- CBN New LDR Policy to Hurt Treasury Market
The recent directive of the Central Bank of Nigeria mandating all Deposit Money Banks (DMBs) to maintain 60 percent Loan-to-Deposit ratio is expected to erase over N1 trillion off treasury markets, Obinna Uzoma, a Lagos based economist has stated.
Last week, the central bank had directed all banks in the country to beef up lending to the real sector in order to enhance economic productivity and deepen growth.
All Deposit Money Banks (DMBs) are to maintain 60 percent Loan-to-Deposit ratio by September.
According to the apex bank, DMBs that failed to comply with this regulatory requirement will be ‘fined to the tune of a Cash Reserve Requirement equivalent to half of the shortfall of the new LDR target.’
Experts, however, are saying the new directive could increase non-performing loan in the banking sector as lenders would have to abandon less risky financial instruments that generate income for the highly uncertain real sector.
“In order to meet the 60 percent target, banks will have to assume more risk in form of borrowing. This will mean diverting money typically channelled into less risky financial instruments that generate income. The capacity of banks to participate in open market operations will reduce to the tune of the current shortfall which has been estimated to about N1.3 trillion to N1.6 trillion,” Uzoma stated.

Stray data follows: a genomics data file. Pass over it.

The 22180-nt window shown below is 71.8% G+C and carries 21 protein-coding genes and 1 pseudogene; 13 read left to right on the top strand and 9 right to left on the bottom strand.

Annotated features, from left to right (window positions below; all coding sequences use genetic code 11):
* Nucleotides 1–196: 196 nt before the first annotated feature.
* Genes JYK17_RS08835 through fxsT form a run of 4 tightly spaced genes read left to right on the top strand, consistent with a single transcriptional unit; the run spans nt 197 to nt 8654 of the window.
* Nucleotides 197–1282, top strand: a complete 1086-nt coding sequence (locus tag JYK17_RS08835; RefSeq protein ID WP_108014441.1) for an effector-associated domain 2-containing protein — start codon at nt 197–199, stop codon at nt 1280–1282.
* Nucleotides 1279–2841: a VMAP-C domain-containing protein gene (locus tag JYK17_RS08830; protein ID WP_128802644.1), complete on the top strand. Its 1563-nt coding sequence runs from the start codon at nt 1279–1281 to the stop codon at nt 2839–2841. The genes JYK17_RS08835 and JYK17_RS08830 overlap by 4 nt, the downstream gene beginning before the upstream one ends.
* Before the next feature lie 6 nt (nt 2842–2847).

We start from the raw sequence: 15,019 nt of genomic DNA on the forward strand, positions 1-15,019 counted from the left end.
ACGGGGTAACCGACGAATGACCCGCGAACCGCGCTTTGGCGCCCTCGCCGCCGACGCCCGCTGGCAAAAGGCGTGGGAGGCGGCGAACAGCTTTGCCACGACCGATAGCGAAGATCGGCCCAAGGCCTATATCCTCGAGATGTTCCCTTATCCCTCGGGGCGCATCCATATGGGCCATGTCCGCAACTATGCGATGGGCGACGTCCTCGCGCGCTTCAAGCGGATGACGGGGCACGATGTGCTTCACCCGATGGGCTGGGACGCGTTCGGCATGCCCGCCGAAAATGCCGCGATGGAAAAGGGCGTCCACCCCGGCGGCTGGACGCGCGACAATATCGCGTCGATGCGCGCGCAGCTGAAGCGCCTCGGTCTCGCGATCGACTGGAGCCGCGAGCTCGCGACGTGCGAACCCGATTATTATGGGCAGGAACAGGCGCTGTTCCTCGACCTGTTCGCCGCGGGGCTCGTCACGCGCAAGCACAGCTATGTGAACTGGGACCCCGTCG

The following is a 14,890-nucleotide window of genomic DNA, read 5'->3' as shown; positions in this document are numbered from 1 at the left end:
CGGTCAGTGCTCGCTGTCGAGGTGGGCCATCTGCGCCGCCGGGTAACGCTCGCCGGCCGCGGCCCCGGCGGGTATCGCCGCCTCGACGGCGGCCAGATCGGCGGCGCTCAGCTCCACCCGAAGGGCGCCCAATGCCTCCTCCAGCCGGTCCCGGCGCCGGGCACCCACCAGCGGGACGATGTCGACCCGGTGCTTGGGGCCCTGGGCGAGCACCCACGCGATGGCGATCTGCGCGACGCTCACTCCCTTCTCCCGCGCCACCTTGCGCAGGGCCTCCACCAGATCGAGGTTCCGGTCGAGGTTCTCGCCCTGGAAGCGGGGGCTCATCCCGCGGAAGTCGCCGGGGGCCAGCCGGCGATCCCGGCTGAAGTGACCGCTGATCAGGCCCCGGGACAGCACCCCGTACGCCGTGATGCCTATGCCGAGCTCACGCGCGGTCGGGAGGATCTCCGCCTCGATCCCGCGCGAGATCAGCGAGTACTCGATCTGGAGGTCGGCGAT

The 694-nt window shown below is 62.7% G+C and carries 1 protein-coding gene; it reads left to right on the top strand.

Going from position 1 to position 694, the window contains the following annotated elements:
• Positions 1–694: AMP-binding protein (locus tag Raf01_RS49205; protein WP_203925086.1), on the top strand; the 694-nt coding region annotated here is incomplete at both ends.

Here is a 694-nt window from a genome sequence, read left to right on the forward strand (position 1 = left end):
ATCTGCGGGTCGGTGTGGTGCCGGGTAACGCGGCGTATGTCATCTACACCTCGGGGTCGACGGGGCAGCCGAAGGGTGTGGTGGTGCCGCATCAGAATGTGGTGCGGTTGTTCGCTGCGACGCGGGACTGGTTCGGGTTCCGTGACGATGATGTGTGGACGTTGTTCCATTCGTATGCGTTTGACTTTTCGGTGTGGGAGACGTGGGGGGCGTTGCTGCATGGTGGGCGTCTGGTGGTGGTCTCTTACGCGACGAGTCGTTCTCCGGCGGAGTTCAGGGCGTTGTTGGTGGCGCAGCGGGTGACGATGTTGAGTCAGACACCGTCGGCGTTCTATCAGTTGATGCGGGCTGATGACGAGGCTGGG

This could see bank like Zenith, the most profitable Nigerian bank, extending up to N6007.13 billion in loans to businesses by the third quarter.
While the United Bank of Africa will have to disburse about N423.71 billion in loans if it is to meet up with the new LDR target. Guaranty Trust Bank and Access Bank would have to grow their loan book to N200 billion each.
“The risks associated with the new loans that will be created in order to meet up with the target will have to be properly managed so as to not increase the already high banking industry Non-Performing Loan ratio.”
Currently, Nigerian banks have a loan portfolio of N15.45 trillion, with oil and gas accounting for 30 percent or N4.86 trillion of the total loan. Followed by the manufacturing sector (N2.2 trillion). The government (N1.37 trillion), while other key sectors struggle with the remaining.
The low credit facility to sectors that contribute the most to the economy, especially knowing that the oil and gas sector that is receiving most of the credit contribute less than 10 percent to the total economy, prompted the central bank to compel lenders to increase loan facility to the non-oil sector.
“Albeit the fear of excessive regulation, this might be the right move for the government as the already buoyant treasury market will fail to miss N1 trillion and the appetite of the foreign investors is well enough to fill the void that would be created by this regulation” Uzoma added.